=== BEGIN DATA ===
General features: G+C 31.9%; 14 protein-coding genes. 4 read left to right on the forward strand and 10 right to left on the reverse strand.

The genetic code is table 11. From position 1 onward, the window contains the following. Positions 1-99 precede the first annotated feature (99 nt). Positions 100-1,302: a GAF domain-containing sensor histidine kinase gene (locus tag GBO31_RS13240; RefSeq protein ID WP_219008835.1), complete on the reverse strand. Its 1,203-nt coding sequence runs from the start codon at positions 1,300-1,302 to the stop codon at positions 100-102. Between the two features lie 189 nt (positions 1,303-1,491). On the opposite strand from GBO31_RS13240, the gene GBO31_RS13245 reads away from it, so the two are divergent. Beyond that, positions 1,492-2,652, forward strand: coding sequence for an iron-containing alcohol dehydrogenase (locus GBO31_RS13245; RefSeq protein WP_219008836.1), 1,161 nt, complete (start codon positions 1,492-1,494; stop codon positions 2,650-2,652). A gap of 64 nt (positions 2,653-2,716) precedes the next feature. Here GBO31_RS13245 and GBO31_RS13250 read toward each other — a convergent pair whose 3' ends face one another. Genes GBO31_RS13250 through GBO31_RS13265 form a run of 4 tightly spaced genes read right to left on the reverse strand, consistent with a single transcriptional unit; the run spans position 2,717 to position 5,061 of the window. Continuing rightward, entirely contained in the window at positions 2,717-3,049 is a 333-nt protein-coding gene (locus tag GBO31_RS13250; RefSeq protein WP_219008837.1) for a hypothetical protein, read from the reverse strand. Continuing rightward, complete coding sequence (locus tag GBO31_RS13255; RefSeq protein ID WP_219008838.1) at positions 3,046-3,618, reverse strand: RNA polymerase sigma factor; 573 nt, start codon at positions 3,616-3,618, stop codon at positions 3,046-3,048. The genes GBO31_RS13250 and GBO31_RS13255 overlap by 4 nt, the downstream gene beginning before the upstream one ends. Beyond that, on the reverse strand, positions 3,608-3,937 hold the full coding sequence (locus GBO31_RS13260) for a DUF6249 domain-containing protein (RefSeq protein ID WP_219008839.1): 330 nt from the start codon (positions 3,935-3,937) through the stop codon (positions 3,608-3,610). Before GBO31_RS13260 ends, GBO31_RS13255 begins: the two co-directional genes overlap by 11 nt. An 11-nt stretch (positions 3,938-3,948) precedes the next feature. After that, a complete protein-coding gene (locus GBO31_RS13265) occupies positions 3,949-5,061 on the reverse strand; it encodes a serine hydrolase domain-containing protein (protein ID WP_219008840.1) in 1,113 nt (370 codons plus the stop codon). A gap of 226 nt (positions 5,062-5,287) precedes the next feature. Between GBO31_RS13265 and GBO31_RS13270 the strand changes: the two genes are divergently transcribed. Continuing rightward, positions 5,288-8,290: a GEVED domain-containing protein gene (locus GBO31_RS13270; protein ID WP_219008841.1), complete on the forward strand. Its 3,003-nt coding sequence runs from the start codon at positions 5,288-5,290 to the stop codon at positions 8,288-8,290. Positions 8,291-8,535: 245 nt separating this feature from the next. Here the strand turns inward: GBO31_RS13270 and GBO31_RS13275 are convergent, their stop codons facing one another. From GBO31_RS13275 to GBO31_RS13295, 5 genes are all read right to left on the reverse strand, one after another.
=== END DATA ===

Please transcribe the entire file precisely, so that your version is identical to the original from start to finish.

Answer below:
General features: G+C 31.9%; 14 protein-coding genes. 4 read left to right on the forward strand and 10 right to left on the reverse strand.

The genetic code is table 11. From position 1 onward, the window contains the following. Positions 1-99 precede the first annotated feature (99 nt). Positions 100-1,302: a GAF domain-containing sensor histidine kinase gene (locus tag GBO31_RS13240; RefSeq protein ID WP_219008835.1), complete on the reverse strand. Its 1,203-nt coding sequence runs from the start codon at positions 1,300-1,302 to the stop codon at positions 100-102. Between the two features lie 189 nt (positions 1,303-1,491). On the opposite strand from GBO31_RS13240, the gene GBO31_RS13245 reads away from it, so the two are divergent. Beyond that, positions 1,492-2,652, forward strand: coding sequence for an iron-containing alcohol dehydrogenase (locus GBO31_RS13245; RefSeq protein WP_219008836.1), 1,161 nt, complete (start codon positions 1,492-1,494; stop codon positions 2,650-2,652). A gap of 64 nt (positions 2,653-2,716) precedes the next feature. Here GBO31_RS13245 and GBO31_RS13250 read toward each other — a convergent pair whose 3' ends face one another. Genes GBO31_RS13250 through GBO31_RS13265 form a run of 4 tightly spaced genes read right to left on the reverse strand, consistent with a single transcriptional unit; the run spans position 2,717 to position 5,061 of the window. Continuing rightward, entirely contained in the window at positions 2,717-3,049 is a 333-nt protein-coding gene (locus tag GBO31_RS13250; RefSeq protein WP_219008837.1) for a hypothetical protein, read from the reverse strand. Continuing rightward, complete coding sequence (locus tag GBO31_RS13255; RefSeq protein ID WP_219008838.1) at positions 3,046-3,618, reverse strand: RNA polymerase sigma factor; 573 nt, start codon at positions 3,616-3,618, stop codon at positions 3,046-3,048. The genes GBO31_RS13250 and GBO31_RS13255 overlap by 4 nt, the downstream gene beginning before the upstream one ends. Beyond that, on the reverse strand, positions 3,608-3,937 hold the full coding sequence (locus GBO31_RS13260) for a DUF6249 domain-containing protein (RefSeq protein ID WP_219008839.1): 330 nt from the start codon (positions 3,935-3,937) through the stop codon (positions 3,608-3,610). Before GBO31_RS13260 ends, GBO31_RS13255 begins: the two co-directional genes overlap by 11 nt. An 11-nt stretch (positions 3,938-3,948) precedes the next feature. After that, a complete protein-coding gene (locus GBO31_RS13265) occupies positions 3,949-5,061 on the reverse strand; it encodes a serine hydrolase domain-containing protein (protein ID WP_219008840.1) in 1,113 nt (370 codons plus the stop codon). A gap of 226 nt (positions 5,062-5,287) precedes the next feature. Between GBO31_RS13265 and GBO31_RS13270 the strand changes: the two genes are divergently transcribed. Continuing rightward, positions 5,288-8,290: a GEVED domain-containing protein gene (locus GBO31_RS13270; protein ID WP_219008841.1), complete on the forward strand. Its 3,003-nt coding sequence runs from the start codon at positions 5,288-5,290 to the stop codon at positions 8,288-8,290. Positions 8,291-8,535: 245 nt separating this feature from the next. Here the strand turns inward: GBO31_RS13270 and GBO31_RS13275 are convergent, their stop codons facing one another. From GBO31_RS13275 to GBO31_RS13295, 5 genes are all read right to left on the reverse strand, one after another.